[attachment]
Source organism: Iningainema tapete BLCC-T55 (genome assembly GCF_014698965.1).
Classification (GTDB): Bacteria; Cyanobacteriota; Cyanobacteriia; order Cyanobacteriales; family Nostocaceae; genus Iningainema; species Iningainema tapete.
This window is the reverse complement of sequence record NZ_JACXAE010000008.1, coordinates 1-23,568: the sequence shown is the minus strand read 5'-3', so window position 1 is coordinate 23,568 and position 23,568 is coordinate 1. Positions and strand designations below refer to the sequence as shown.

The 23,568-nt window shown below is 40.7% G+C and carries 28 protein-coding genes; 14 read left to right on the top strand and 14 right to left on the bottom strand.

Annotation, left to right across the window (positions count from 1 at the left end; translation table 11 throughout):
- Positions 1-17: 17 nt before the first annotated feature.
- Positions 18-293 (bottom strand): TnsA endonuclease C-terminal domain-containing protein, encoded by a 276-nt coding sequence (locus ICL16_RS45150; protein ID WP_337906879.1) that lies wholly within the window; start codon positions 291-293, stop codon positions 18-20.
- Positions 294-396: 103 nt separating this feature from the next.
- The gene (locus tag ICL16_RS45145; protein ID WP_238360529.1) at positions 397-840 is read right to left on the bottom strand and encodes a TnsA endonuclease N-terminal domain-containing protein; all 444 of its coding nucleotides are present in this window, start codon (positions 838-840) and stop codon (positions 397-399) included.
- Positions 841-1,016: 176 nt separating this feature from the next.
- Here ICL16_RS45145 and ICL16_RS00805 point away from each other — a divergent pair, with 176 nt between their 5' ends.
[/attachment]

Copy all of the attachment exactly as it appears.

Source organism: Iningainema tapete BLCC-T55 (genome assembly GCF_014698965.1).
Classification (GTDB): Bacteria; Cyanobacteriota; Cyanobacteriia; order Cyanobacteriales; family Nostocaceae; genus Iningainema; species Iningainema tapete.
This window is the reverse complement of sequence record NZ_JACXAE010000008.1, coordinates 1-23,568: the sequence shown is the minus strand read 5'-3', so window position 1 is coordinate 23,568 and position 23,568 is coordinate 1. Positions and strand designations below refer to the sequence as shown.

The 23,568-nt window shown below is 40.7% G+C and carries 28 protein-coding genes; 14 read left to right on the top strand and 14 right to left on the bottom strand.

Annotation, left to right across the window (positions count from 1 at the left end; translation table 11 throughout):
- Positions 1-17: 17 nt before the first annotated feature.
- Positions 18-293 (bottom strand): TnsA endonuclease C-terminal domain-containing protein, encoded by a 276-nt coding sequence (locus ICL16_RS45150; protein ID WP_337906879.1) that lies wholly within the window; start codon positions 291-293, stop codon positions 18-20.
- Positions 294-396: 103 nt separating this feature from the next.
- The gene (locus tag ICL16_RS45145; protein ID WP_238360529.1) at positions 397-840 is read right to left on the bottom strand and encodes a TnsA endonuclease N-terminal domain-containing protein; all 444 of its coding nucleotides are present in this window, start codon (positions 838-840) and stop codon (positions 397-399) included.
- Positions 841-1,016: 176 nt separating this feature from the next.
- Here ICL16_RS45145 and ICL16_RS00805 point away from each other — a divergent pair, with 176 nt between their 5' ends.